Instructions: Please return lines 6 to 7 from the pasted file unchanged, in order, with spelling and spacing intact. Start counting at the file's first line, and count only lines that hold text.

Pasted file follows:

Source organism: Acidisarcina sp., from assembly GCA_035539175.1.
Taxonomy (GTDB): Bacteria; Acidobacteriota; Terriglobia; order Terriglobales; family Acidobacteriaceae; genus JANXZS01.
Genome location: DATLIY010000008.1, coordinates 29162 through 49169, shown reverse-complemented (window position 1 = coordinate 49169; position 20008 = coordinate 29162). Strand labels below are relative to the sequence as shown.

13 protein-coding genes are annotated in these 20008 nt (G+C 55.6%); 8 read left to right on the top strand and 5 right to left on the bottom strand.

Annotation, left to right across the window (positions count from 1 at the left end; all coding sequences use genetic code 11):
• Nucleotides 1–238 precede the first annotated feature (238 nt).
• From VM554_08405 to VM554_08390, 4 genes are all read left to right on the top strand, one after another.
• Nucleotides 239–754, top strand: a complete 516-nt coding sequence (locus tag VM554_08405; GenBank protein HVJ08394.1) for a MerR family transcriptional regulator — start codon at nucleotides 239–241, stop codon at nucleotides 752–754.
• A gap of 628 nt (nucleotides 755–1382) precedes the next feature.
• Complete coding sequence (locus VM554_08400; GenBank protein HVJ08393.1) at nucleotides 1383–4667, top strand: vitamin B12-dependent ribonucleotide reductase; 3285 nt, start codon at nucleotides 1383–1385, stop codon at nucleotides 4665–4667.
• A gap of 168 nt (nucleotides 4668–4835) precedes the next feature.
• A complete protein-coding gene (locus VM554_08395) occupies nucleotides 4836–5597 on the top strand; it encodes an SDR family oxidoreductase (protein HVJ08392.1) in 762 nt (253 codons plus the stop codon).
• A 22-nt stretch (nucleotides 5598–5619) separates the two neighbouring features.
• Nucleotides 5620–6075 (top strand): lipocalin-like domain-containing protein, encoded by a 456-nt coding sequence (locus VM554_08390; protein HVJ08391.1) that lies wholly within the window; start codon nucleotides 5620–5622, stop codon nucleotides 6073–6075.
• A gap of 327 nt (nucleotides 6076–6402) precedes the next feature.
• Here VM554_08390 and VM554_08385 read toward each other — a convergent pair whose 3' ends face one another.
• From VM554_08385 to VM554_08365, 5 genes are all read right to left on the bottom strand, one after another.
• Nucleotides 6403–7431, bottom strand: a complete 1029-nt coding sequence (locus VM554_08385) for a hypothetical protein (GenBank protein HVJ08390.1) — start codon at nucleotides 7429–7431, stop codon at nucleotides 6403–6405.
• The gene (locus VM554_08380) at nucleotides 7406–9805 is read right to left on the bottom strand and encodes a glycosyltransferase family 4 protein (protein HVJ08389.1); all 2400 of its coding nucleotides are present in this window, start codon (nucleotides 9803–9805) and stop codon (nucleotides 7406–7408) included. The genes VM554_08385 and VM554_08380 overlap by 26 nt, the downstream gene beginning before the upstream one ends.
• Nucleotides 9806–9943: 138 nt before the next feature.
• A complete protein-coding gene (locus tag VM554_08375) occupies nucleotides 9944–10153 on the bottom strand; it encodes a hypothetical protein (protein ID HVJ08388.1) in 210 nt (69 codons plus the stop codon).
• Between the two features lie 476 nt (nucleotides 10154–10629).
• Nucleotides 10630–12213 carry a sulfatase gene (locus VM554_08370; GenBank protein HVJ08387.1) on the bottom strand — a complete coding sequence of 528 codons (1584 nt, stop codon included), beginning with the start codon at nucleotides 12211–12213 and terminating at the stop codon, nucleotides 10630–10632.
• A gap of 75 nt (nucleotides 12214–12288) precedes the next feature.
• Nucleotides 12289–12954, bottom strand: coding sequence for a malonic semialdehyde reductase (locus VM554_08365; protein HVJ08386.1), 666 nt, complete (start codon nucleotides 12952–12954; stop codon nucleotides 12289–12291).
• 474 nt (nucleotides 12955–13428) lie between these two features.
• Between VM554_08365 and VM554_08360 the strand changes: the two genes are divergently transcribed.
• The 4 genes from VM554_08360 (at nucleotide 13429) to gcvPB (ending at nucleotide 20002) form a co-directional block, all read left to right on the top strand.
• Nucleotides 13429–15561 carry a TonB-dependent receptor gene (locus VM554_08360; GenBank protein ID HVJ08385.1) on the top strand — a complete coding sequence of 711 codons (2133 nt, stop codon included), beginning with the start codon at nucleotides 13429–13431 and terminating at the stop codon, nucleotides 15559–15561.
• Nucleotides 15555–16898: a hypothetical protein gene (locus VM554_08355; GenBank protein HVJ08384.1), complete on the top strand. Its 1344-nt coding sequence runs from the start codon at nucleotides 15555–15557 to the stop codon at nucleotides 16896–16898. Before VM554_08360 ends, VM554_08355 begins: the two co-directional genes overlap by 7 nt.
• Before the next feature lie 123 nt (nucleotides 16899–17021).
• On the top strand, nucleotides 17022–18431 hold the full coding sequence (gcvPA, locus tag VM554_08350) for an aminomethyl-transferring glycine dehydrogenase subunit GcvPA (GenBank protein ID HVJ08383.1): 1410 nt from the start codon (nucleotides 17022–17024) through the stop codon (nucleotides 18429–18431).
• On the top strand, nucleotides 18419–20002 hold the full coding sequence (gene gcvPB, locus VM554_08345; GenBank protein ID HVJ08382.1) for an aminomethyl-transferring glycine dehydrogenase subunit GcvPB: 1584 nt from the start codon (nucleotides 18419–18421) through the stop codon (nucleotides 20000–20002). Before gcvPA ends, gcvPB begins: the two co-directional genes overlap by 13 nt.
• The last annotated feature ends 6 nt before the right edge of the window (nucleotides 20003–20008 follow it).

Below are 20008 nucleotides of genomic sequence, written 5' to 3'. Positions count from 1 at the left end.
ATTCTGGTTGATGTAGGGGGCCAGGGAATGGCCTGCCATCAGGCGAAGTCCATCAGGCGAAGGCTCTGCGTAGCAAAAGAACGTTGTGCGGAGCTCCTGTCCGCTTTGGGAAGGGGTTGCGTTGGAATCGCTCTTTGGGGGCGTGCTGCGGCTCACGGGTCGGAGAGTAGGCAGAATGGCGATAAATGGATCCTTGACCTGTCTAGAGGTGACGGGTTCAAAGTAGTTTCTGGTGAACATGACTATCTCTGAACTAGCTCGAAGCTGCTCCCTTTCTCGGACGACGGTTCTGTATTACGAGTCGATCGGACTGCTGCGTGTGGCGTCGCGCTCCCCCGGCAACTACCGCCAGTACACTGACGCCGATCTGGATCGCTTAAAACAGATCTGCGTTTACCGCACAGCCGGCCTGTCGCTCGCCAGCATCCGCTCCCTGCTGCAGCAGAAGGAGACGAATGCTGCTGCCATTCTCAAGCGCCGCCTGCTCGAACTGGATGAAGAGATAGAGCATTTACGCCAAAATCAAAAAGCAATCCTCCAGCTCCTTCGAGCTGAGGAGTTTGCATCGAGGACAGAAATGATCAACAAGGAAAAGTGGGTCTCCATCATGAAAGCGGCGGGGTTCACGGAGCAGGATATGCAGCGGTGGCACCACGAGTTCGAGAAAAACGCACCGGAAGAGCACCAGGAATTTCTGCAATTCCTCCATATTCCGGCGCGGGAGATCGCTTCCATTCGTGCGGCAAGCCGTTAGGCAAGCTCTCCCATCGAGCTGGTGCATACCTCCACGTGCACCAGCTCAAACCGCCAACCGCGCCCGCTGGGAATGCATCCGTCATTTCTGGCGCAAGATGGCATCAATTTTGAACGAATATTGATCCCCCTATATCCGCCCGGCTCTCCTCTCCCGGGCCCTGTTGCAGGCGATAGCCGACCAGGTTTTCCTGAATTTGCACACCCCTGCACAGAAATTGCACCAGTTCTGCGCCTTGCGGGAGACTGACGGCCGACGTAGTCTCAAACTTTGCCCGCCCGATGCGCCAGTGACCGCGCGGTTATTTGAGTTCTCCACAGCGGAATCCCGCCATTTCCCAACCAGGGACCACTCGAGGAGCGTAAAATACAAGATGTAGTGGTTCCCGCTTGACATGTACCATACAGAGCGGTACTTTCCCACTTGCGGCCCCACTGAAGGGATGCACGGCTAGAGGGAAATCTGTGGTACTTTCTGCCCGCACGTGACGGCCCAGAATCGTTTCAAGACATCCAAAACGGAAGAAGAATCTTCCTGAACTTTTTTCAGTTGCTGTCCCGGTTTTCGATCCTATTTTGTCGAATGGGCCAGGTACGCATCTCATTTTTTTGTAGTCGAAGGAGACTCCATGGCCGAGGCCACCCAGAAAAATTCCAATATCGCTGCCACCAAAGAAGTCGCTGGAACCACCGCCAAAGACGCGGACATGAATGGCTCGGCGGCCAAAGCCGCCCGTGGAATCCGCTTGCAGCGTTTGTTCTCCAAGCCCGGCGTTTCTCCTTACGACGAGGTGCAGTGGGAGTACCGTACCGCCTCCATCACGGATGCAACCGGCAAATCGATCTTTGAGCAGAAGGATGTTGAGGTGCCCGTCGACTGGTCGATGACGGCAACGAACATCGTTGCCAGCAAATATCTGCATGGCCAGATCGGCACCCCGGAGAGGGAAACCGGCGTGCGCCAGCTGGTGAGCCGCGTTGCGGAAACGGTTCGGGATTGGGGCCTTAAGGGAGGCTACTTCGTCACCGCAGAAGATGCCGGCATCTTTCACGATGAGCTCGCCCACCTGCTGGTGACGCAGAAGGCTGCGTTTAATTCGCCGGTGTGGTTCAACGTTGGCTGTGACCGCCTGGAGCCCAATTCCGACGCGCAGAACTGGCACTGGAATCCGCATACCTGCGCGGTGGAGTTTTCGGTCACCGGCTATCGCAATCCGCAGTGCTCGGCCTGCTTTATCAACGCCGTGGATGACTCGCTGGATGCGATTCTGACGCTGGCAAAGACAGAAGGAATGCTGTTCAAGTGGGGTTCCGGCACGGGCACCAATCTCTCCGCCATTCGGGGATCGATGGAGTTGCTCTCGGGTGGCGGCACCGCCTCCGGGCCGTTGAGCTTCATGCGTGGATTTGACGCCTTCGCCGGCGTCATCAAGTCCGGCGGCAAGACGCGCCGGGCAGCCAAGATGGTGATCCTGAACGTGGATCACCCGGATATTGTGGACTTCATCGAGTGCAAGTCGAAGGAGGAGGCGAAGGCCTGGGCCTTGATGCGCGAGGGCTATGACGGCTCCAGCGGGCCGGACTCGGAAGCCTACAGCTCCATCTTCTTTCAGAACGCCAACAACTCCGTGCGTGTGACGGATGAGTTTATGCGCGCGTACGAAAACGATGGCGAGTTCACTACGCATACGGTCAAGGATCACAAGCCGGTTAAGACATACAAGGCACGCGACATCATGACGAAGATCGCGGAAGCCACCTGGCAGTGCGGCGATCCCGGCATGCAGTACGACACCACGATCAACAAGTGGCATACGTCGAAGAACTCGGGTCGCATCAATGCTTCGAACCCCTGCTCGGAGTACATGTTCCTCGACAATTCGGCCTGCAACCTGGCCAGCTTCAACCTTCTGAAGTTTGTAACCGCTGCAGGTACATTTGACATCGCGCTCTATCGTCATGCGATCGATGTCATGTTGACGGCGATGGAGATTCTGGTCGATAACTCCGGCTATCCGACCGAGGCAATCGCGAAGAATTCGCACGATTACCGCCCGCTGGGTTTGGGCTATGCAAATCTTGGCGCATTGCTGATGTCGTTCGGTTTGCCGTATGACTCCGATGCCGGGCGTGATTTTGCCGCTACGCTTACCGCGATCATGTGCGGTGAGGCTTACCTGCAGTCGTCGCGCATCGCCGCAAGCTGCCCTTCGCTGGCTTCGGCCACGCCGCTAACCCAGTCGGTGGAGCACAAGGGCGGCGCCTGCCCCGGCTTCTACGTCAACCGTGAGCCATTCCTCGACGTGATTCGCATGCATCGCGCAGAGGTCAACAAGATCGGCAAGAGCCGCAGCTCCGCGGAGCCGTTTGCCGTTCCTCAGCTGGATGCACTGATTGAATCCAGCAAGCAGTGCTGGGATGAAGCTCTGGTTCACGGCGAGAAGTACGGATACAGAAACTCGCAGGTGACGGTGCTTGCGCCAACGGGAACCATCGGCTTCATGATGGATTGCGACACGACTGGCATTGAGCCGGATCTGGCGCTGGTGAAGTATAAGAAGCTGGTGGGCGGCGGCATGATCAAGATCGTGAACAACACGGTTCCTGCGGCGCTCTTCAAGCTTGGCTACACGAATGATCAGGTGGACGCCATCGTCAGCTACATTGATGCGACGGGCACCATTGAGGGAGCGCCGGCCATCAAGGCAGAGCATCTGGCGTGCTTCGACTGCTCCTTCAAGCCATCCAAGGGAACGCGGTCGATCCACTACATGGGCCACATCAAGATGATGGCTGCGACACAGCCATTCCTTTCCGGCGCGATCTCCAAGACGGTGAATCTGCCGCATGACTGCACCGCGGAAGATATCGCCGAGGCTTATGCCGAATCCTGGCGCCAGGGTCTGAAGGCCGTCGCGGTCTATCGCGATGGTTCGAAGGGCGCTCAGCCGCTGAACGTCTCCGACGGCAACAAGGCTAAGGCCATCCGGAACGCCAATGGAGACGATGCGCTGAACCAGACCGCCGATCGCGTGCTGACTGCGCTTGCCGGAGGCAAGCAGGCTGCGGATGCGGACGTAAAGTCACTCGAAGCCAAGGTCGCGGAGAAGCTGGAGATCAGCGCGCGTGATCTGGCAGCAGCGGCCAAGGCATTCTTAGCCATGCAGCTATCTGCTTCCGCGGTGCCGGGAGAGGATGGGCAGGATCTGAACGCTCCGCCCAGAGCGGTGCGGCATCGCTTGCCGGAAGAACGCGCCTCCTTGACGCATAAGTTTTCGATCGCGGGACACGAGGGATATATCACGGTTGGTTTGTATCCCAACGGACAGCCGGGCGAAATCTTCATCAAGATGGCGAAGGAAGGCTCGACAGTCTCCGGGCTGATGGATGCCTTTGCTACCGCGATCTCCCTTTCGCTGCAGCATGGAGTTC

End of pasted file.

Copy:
• Nucleotides 1–238 precede the first annotated feature (238 nt).
• From VM554_08405 to VM554_08390, 4 genes are all read left to right on the top strand, one after another.